I'm going to disagree slightly with some of the folks here - at my table, it would depend on the situation.
From a conceptual standpoint, what is it that an alert person does to prevent being easily attacked by an unseen attacker? I would say it's a combination of:
- They hear small sounds of the approaching attack
- They see movement in their peripheral vision, and react instinctively (or, if the attacker in invisible, they notice disturbances in the surroundings)
- They're aware of their surroundings and anticipating where an ambush might come from
By my reckoning, not noticing the dude standing behind the door is quite a bit different from not even being aware of the door's existence. So, for me, it would come down to the question "did this player have a reasonable chance at predicting where an attack would come from?"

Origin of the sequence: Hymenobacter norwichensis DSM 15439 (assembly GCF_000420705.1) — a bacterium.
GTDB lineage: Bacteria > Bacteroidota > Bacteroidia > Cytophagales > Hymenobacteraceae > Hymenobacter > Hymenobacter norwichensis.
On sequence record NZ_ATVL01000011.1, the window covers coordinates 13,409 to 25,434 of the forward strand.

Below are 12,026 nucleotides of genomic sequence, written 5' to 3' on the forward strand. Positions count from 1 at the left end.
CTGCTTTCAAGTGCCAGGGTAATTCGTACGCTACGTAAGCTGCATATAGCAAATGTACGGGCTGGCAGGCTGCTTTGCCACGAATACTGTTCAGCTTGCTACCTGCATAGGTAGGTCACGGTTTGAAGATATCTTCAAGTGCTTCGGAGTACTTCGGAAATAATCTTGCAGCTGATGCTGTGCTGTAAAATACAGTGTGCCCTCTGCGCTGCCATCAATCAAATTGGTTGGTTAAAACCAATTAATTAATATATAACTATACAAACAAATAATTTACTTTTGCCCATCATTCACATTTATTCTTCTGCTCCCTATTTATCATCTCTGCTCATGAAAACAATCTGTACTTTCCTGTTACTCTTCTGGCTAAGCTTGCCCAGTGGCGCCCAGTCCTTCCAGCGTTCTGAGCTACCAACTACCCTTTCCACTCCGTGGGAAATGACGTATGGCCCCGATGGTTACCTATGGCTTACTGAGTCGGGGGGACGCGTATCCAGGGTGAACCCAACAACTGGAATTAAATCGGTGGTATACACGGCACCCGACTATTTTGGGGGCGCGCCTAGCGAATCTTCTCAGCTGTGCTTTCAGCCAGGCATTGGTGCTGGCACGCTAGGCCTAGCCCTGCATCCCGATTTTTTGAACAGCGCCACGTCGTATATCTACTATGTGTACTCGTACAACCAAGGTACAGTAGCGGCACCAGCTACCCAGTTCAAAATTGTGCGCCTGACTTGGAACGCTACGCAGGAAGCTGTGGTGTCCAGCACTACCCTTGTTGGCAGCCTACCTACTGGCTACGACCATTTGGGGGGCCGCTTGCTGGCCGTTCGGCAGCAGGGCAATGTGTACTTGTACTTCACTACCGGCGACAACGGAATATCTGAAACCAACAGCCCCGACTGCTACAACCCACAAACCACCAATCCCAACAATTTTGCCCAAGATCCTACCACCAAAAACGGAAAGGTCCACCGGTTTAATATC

Let's say someone throws a handful of dirt in your eyes to blind you. You were just looking at your surroundings, and you know where they were, so you can still have a pretty good idea where the attack is going to come from, so they wouldn't get advantage.
What if you're blinded for a while, and not in territory that you know the layout of? Let's say you've been blinded by some magical source, and you're wandering around in a tunnel, bumping into the walls. You have very little clue what's around you, and you probably don't even realize an enemy is present. In this situation, all you have to go on is sound (unless you have something like Blindsight), and I would grant them advantage.
Last but not least, my understanding is that if it's not explicitly stated, it's not a rule. As blindness does not explicitly state that the advantage is due to them being unseen, I interpret that as evidence that there's more to being blinded than just not seeing your enemies - not being able to see your surroundings can significantly impair your ability to move in combat, especially if you're accustomed to sight.